Late in 2013, we heard from our local partner, the Haitian Ministry of Health (MSPP), that they were completing the construction of a new deliver ward at the local public hospital in Les Cayes, the town closest to MN. This was excellent news, as we occasionally had to refer a laboring mother to that facility if the delivery required surgical intervention. The only problem, we were informed, was that they were unable to staff it. This was in fact the perfect opportunity for MN. For some time, we had been looking at ways to expand our patient capacity, but also needed to maintain costs. We have always worked closely with MSPP, and one of our goals has always been to strengthen the local public health system by working with them as closely as possible. As a result, we offered the services of our highly trained and experienced midwives to the public hospital, in return for salary sponsorships from MSPP.
The process is underway, and two of our midwives are already helping out in the new delivery ward, providing professional attended birthing services to a mostly new segment of the population that did not previously have ready access to them. Another double win for MN - healthy mothers and healthy babies!
Just this past August, there was a surge in the number of mothers coming to MN to deliver their babies. While there are always month to month fluctuations, and even seasonal highs and lows for new births, August was an unofficial record setter, with over 90 healthy babies brought into the world by our dedicated and hard working midwifery staff in that one month. It seems that the public hospital in the nearby town of Les Cayes had reinstated previously waived fees for deliveries, and MN's reputation for exceptional care and no fees, ever, drew a significant portion of their patients to our facility.
People often ask why we continue to offer free services, when it appears that at least some percentage of the population in our zone of service could afford to pay at least a minimal fee? The answer is twofold: there is no way to easily distinguish someone with a little extra money from someone who has none, and in many cases, the little bit they might pay for our services would be better spent on food, cooking fuel, a child's school tuition, or any number of other important expenses.
When you consider that our average cost for an uncomplicated delivery, US $115, is only one percent of the average cost of a hospital delivery in the USA, all of the babies born at MN in August were delivered for less than the cost of one in this country! This is not simply a reflection of the economic differences that exist between the USA and Haiti, but more importantly, the result of the efficiency, competence, and above all, dedication of our staff to our mission, to significantly reduce maternal and infant mortality rates in communities like the one that they live and work in.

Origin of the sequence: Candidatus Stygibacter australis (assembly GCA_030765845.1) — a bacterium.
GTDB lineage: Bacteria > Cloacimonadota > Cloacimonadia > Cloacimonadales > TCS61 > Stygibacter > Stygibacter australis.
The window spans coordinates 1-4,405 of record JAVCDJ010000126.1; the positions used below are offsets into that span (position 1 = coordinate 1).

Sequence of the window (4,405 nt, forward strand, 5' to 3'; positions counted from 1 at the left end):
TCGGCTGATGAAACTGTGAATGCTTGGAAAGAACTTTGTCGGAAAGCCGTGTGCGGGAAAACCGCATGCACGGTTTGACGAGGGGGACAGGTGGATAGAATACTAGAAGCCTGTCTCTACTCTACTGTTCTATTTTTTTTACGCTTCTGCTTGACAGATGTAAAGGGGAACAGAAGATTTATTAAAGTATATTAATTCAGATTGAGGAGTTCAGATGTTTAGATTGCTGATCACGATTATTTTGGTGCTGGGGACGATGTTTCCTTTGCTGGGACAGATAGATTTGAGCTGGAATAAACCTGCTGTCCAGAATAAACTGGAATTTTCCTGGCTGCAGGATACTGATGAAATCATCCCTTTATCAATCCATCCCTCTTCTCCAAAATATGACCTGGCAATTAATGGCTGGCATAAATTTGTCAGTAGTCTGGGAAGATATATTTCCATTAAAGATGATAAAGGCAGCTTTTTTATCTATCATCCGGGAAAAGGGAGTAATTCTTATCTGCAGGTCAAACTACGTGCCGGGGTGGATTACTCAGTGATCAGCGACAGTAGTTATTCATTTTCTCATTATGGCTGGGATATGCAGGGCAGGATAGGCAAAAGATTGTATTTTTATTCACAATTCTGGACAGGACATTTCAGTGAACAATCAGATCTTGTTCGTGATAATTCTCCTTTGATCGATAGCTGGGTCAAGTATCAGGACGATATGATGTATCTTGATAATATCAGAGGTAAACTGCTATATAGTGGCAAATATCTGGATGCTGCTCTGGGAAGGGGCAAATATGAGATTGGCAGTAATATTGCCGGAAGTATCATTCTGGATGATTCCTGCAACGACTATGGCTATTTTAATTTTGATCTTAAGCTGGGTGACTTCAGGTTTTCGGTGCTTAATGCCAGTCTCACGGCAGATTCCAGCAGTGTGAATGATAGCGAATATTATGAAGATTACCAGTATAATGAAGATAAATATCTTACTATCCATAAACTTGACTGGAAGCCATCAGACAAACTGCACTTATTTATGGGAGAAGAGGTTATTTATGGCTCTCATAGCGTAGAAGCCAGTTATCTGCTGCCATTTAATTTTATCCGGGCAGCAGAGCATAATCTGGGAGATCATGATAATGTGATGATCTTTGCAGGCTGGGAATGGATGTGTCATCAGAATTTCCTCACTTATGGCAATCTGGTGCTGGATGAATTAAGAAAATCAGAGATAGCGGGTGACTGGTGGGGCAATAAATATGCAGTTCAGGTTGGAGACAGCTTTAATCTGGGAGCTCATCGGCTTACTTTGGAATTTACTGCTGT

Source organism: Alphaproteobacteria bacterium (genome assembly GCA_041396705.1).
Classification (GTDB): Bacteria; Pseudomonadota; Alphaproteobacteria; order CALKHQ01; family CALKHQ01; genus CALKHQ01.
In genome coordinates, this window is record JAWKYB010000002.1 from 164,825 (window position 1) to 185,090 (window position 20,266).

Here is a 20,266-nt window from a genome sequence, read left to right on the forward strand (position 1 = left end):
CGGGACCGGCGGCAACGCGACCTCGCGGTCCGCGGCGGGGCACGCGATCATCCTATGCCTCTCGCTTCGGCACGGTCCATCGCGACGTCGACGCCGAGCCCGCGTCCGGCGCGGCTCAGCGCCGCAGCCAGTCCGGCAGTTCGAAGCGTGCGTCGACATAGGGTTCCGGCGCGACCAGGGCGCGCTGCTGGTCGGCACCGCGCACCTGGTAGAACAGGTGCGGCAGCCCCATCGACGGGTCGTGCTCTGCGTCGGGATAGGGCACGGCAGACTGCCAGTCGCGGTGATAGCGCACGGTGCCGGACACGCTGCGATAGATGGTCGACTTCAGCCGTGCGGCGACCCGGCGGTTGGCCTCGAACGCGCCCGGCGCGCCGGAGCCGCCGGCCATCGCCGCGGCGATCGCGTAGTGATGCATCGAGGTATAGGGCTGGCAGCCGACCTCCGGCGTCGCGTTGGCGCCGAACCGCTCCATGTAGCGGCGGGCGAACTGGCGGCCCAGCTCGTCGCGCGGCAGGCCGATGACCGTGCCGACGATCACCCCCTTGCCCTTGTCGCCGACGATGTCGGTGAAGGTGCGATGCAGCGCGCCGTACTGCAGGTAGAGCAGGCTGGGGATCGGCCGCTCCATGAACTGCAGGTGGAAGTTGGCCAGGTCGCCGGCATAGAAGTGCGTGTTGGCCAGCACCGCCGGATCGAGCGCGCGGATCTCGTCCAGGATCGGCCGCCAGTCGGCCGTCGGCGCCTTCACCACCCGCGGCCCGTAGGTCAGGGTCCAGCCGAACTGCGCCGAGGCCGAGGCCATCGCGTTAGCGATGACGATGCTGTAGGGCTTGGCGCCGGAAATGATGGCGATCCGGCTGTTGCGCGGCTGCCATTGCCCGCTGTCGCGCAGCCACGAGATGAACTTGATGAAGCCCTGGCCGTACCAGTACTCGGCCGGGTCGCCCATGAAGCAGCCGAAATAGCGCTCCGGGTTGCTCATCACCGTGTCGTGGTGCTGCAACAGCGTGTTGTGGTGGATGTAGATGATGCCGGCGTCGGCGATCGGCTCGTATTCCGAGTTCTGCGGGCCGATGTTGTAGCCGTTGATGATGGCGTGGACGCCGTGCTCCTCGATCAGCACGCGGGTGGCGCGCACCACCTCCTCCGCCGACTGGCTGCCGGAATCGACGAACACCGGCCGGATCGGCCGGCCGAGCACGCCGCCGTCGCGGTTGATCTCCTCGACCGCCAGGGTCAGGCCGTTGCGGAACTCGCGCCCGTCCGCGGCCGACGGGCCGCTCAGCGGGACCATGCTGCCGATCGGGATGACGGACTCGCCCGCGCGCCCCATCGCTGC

Amidst the highest infant and maternal mortality rates in the western hemisphere, $115 is a small price to pay for the midwifery services to deliver a healthy baby to a healthy mother and potentially save a life!
Every day at Maison de Naissance (MN), our midwives deliver on average 2 - 3 babies. Professionally attended births are significantly less likely to result in the death of the mother or baby, and so every healthy baby delivered to a healthy mother is a life saved.
Relatively simple complications in unattended births (eclampsia, hemorraging) can lead to the death of the mother, baby, or both, if the mother or others present do not recognize the signs or have no knowledge of basic treatment for the conditions. Even a healthy birth can end tragically if proper hygiene and/or sanitation are not understood or practiced during and after delivery.
Our midwives are professionally trained and certified; they know how to treat most complications, and when to call for a hospital referal if surgical intervention is required. In eight years of operation and over 4300 deliveries, there has not been a single maternal mortality our birthing center. The lion's share of credit for this statistic goes to our dedicated midwifery staff.
Another amazing fact is that our midwives have always kept the center open, 24 hours per day, through hurricanes and floods, when the power and water were out, no matter the circumstances or difficulties. They have delivered babies by candlelight, flashlight, kerosene lamp, and under car headlights. They are truly unstoppable when it comes to delivering healthy babies to healthy mothers!